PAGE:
How Honey is Made by Bees
Honey is a remarkable sweet substance made from plant nectar by honey bees. How do bees make honey and why do they do it? The ability of make this long lasting food source is key to honey bee survival. Without ample honey stores, the colony will not survive during the long, cold Winter months. The story of how they accomplish this feat is a good one.
The industrious honey bee is valued for a strong work ethic. Seeming to take no great concern for herself, she toils during the daylight hours to gather nectar from millions of blooming flowers.
Inside the hive, there is not rest for any bee – work continues around the clock. Honey bees have been making honey for millions of years . The honey bee hive has a mission and no time to waste.
Why do Bees Make Honey?
Bees make honey to store as food for Winter. It is the perfect food source for them because it will not spoil. Safe inside the hive, ripe honey will remain nutritious and viable for years.
Bees can not fly on cold days and there would probably be few blooming plants anyway.
In order for the colony to survive the cold winter months, food must be stored in advance of falling temperatures.
Snug inside the hive, members of the colony eat stored honey and produce enough heat to survive.
Making Honey is Instinctive Not Something Learned
It seems that the members of the honey bee colony do not have to be taught how to make honey. This skill is just something that they are born knowing how to do.
That’s a good thing because bees only live about 6 weeks during the Summer.
If they had to learn how to produce honey, they would have to be really good students.
How Do Bees Make Honey – Step by Step
- worker bees collect plant nectar
- bees carry nectar to the hive in their honey stomach
- house bees take the nectar and add enzymes from their mouth
- many house bees help produce honey
- sugars molecules change during the process
- waters nectar is dehydrated to remove moisture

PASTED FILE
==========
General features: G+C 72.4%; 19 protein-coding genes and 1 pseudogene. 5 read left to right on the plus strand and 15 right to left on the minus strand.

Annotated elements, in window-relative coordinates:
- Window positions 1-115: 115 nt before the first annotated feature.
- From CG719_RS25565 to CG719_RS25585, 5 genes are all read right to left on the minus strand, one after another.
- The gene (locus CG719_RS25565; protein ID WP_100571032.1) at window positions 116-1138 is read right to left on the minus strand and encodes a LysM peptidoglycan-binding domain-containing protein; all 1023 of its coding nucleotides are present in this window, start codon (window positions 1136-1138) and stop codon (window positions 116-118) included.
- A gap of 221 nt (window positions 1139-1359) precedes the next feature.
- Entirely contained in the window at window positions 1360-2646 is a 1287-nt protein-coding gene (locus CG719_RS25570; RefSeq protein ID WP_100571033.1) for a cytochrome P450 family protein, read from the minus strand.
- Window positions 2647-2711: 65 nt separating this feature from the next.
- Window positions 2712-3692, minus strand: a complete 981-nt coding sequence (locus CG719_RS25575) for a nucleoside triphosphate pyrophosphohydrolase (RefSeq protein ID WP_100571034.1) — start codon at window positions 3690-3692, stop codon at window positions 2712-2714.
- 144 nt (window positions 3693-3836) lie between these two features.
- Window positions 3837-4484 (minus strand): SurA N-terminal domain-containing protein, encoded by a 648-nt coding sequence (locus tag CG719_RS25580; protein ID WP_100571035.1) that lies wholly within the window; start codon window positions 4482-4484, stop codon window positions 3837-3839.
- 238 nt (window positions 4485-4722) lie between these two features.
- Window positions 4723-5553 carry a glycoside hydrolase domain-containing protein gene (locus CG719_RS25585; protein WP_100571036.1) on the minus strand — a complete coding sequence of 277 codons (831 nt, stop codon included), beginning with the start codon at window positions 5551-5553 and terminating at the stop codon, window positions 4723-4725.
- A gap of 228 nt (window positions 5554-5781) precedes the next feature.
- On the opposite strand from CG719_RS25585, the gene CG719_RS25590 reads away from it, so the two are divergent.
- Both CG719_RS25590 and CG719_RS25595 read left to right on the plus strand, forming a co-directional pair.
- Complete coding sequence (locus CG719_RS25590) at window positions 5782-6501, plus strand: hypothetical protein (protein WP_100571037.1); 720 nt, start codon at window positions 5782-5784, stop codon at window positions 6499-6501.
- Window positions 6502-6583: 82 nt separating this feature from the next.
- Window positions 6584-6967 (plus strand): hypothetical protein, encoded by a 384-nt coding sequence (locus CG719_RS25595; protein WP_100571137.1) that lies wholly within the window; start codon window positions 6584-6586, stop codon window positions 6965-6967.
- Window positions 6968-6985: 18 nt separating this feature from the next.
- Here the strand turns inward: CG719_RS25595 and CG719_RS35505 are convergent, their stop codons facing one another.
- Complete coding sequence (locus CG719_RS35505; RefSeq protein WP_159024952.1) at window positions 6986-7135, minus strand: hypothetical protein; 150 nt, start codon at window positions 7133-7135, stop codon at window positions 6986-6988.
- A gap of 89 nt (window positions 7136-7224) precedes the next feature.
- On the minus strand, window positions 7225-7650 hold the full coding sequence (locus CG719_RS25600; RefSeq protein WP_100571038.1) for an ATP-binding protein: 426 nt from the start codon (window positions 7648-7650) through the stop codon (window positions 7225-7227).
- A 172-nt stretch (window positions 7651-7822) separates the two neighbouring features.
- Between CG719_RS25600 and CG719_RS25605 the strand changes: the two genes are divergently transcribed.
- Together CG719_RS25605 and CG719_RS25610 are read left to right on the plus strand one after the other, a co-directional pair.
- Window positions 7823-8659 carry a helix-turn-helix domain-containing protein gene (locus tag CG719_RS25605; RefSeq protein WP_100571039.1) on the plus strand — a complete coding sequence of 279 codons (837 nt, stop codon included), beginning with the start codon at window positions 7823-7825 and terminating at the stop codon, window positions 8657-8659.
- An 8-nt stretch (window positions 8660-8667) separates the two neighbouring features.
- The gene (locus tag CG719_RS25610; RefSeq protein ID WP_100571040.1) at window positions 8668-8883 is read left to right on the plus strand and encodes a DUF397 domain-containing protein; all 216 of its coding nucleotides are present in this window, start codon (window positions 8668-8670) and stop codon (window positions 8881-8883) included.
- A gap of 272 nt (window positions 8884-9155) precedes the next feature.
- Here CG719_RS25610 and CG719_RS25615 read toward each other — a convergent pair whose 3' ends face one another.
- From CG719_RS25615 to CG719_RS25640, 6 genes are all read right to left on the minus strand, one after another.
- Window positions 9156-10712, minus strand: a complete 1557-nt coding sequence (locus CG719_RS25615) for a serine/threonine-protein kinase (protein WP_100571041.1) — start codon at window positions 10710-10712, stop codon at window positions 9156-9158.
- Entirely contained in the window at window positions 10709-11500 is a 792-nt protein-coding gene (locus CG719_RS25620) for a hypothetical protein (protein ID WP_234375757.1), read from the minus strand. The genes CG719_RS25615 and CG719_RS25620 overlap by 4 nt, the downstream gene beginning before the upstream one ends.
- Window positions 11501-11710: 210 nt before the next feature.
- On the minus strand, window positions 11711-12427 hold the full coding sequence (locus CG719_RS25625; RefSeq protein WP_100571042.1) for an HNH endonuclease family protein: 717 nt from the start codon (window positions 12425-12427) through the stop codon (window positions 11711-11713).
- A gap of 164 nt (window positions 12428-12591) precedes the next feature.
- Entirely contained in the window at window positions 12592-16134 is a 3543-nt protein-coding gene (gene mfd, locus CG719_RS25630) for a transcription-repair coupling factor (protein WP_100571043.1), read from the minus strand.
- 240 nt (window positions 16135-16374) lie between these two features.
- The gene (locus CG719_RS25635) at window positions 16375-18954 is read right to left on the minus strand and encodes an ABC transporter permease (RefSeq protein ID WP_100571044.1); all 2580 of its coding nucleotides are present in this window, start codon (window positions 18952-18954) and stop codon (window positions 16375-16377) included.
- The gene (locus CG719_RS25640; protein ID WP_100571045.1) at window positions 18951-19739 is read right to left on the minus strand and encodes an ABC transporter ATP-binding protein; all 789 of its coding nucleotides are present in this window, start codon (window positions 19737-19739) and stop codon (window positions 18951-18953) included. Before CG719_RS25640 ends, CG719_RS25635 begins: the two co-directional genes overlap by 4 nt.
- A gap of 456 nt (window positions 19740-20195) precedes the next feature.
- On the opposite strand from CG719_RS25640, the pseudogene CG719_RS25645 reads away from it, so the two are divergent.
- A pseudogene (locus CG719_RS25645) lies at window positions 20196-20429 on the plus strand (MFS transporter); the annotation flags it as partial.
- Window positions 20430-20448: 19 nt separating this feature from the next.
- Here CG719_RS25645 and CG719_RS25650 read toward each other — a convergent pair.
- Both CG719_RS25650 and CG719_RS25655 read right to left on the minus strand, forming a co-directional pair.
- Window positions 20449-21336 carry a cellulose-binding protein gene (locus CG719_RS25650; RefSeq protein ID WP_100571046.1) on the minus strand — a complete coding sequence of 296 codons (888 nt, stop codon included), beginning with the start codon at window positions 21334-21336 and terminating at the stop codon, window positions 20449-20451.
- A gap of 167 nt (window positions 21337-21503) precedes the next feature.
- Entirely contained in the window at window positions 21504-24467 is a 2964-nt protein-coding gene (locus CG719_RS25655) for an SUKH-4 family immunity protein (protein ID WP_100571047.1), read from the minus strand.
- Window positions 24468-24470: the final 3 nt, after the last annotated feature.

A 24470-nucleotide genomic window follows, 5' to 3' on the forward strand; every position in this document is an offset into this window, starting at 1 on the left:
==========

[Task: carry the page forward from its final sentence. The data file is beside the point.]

- capped wax cells store ripe honey
Worker Bees Collect Nectar
Producing honey requires the efforts of thousands of individuals. The honey bee colony is a great example of a social organism.
The individual bees do not live for years but the colony itself can survive for a long time. As with any living thing, bees don’t live forever.
The honey bee life cycle demands that some are growing old and dying – while new bees are emerging to take their place. Honey production depends on a good strong work force.
It is the female worker bee that collects plant nectar. As she travels from flower to flower, she sucks up nectar using her proboscis (a long straw-like mouth part).
The nectar is stored in her “honey stomach” until she returns to the hive. This is a special organ located in her abdomen directly before her natural stomach.
Our worker bee adds a little saliva (with enzymes) to the nectar to make it easier to pass to her honey stomach. She does this even though nectar is already about 80% water.
When her honey stomach is full, she will return to the hive with her bounty.
Honey bees like to gather nectar from the same type of flowers on a single trip but the nectar will all be mixed together back at the hive. Each type of nectar has different natural compounds and floral esters.
How Honey is Made in the Hive
Now we get into the serious details of how honey is made and ripened at the hive.
House bees receive the incoming plant nectar from foragers. House bees are not foraging outside yet.
Later, they will become foragers and other bees will take their place inside.
Now, the actual honey ripening process begins. House bees manipulate the watery nectar with their mouths.
Then, they add and enzyme –Invertase to the diluted nectar. This comes from hypophrangeal glands located in the mouth/head of the worker bees.
The process of nectar becoming honey continues as the Ph and chemical composition of the nectar is changing. Glucose oxidase (another enzyme) is added along with the bee saliva.